This article is all about bugleweed and how to use it for dogs.
The herb is also known as gypsywort or waterhorehound. This little gem is from the Lamiaceae family of flowering plants and has many applications and benefits for our four-legged family members.Formally known as the less-enticing Lycopus, bugleweed is an herbaceous plant native pretty much anywhere in Europe, North America, Asia, and Australia. It can be found in wetlands, steam banks and damp meadows, although some species of bugleweed is now endangered. The plant features small white flowers that bloom in late summer. It can grow to about three to four feet tall.
Bugleweed has a number of applications in human herbalism and has seen excellent results in treating hyperthyroidism, anxiety, breast pain, premenstrual syndrome, sleeplessness, and even bleeding. The theory is that bugleweed reduces the production of thyroid hormone and reduces the release of prolactin, a hormone that leads to symptoms like breast pain.
Bugleweed’s reputation for treating hyperthyroidism is exciting, even if hyperthyroidism is more common in cats than dogs. Nevertheless, dogs that do struggle with this condition can see some serious results with bugleweed.
Dogs with hypothyroidism, a condition caused by an underactive thyroid gland, should NOT take bugleweed.
- Because bugleweed slows thyroid function, it makes an excellent treatment option for dogs with hyperthyroidism. This condition is caused by an overactive thyroid gland and produces symptoms like excessive thirst, excessive urination, increased appetite, irritability and hyperactivity, weight loss, and panting. Bugleweed, which is available in nutritional supplement formats, can aid in reducing thyroid function.
- Bugleweed derives most of its medicinal goodness from the presence of lithospermic acid, which has been known to help treat tachycardia. This herb can help normalize the heart rate and provide quality relief, plus it is suitable for long-term usage in dogs that are not nursing or pregnant and dogs without hypothyroidism.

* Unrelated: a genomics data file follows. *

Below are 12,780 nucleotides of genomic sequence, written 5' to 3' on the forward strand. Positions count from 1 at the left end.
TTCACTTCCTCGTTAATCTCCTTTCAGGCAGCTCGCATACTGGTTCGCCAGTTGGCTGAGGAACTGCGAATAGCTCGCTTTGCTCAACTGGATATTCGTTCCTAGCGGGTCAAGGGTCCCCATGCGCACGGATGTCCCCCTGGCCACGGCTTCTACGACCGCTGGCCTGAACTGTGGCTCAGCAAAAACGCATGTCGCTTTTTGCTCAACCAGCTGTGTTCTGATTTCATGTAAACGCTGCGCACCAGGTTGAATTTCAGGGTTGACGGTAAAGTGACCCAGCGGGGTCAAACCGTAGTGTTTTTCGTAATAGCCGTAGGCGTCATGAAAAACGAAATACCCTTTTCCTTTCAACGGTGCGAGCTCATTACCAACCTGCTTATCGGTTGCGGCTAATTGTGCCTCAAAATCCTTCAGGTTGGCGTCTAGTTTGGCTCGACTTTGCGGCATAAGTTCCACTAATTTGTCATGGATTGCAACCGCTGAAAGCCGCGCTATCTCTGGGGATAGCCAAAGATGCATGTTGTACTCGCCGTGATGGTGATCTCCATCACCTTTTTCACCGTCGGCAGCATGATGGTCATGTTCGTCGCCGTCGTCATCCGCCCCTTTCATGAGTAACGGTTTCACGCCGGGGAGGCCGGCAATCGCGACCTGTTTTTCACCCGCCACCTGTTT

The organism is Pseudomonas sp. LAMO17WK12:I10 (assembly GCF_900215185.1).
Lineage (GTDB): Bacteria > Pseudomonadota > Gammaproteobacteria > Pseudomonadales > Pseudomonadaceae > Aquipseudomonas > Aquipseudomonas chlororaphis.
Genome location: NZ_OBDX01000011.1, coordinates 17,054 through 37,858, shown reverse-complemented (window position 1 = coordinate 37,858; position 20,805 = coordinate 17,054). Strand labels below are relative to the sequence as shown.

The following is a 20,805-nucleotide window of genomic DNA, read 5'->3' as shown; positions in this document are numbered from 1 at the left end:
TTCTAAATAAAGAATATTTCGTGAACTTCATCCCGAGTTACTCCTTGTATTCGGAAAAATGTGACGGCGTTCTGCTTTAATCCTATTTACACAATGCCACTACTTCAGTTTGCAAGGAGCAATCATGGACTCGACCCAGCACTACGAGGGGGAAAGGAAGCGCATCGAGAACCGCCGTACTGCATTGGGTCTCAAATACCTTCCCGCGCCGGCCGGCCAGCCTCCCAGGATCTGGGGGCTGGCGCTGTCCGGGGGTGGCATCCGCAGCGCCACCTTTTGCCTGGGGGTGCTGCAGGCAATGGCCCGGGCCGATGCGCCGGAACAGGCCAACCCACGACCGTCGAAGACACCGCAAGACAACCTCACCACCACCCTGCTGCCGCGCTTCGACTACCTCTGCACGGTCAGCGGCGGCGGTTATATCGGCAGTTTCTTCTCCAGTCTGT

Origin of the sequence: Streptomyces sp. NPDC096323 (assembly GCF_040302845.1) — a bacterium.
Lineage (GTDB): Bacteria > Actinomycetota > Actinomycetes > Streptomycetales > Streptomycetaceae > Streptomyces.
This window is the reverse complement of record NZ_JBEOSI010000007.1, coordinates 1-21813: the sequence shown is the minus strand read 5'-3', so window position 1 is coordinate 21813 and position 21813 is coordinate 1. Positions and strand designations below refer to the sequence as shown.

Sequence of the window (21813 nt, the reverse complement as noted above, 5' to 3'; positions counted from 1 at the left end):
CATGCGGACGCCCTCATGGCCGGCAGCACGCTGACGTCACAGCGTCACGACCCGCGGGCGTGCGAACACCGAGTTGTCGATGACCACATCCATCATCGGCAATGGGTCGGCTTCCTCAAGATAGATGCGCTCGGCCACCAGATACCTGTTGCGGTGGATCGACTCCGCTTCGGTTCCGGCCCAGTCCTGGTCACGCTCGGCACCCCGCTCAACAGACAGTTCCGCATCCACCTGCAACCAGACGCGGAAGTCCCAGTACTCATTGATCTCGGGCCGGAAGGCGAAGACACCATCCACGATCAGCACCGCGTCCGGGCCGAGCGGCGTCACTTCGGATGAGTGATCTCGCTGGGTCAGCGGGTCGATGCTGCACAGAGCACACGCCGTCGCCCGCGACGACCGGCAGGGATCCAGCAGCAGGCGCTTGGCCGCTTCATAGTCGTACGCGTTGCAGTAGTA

- Bugleweed has been used to relieve respiratory distress in humans and may have the same effects for dogs. Due to anti-inflammatory compounds in the herb, it is believed that bugleweed makes an appropriate treatment for conditions like excessive coughing, sore throats and shortness of breath. Bugleweed aids in soothing respiratory passages and subsequently aids in alleviating irritation.
- Bugleweed has qualities as a soothing agent as well. It’s believed it can help calm anxious dogs and can be used as a safe sleep aid. Bugleweed helps in regulating sleep patterns and can assist in calming uneasy nerves. Many believe that this benefit occurs as a result of bugleweed’s capacity for normalizing the heart rate.
The following standard dosages may be helpful, but your best bet is to work with a Holistic Vet or Professional Herbalist when using this herb since it can affect the thyroid by slowing it. Dosage of course depends on why you’re dog is taking it.
Bugleweed is relatively safe to use and can be applied for long-term treatments, but caution should be used on a few fronts. First, it shouldn’t be used by dogs with hypothyroidism. Because this condition involves an underactive thyroid gland and because bugleweed diminishes thyroid gland function, it’s important to be aware of the distinction.
Also, dogs who are pregnant or nursing should not use bugleweed. It is believed that bugleweed may lower blood sugar, so caution should be used when using this herb for dogs with diabetes. As always, a cautious approach is always the best approach.
Using bugleweed is a concern for humans with high blood pressure, TSH stimulating tumors and osteoporosis so the same caution should be given to dogs or other pets.
Reasons to Use
The benefits of bugleweed for dogs are pretty significant in the areas of sleeplessness, thyroid function and respiratory concerns. This herbal treatment is relatively safe and has a number of potential benefits for your pooch pals, so you may want to consider adding it to your herbal toolkit and seek it out at your nutritional supplement provider.
While often underreported, bugleweed is actually a pretty unique herb. It treats a specific part of the body and addresses a very specific function, but that doesn’t make it any less beneficial for your dog. If hyperthyroidism or irregular heartrates are among your concerns, you may want to look into bugleweed.
References: Herbs for Pets by M.L. Wulff-Tilford and G.L. Tilford, Natural Remedies for Dogs and Cats by CJ Puotinen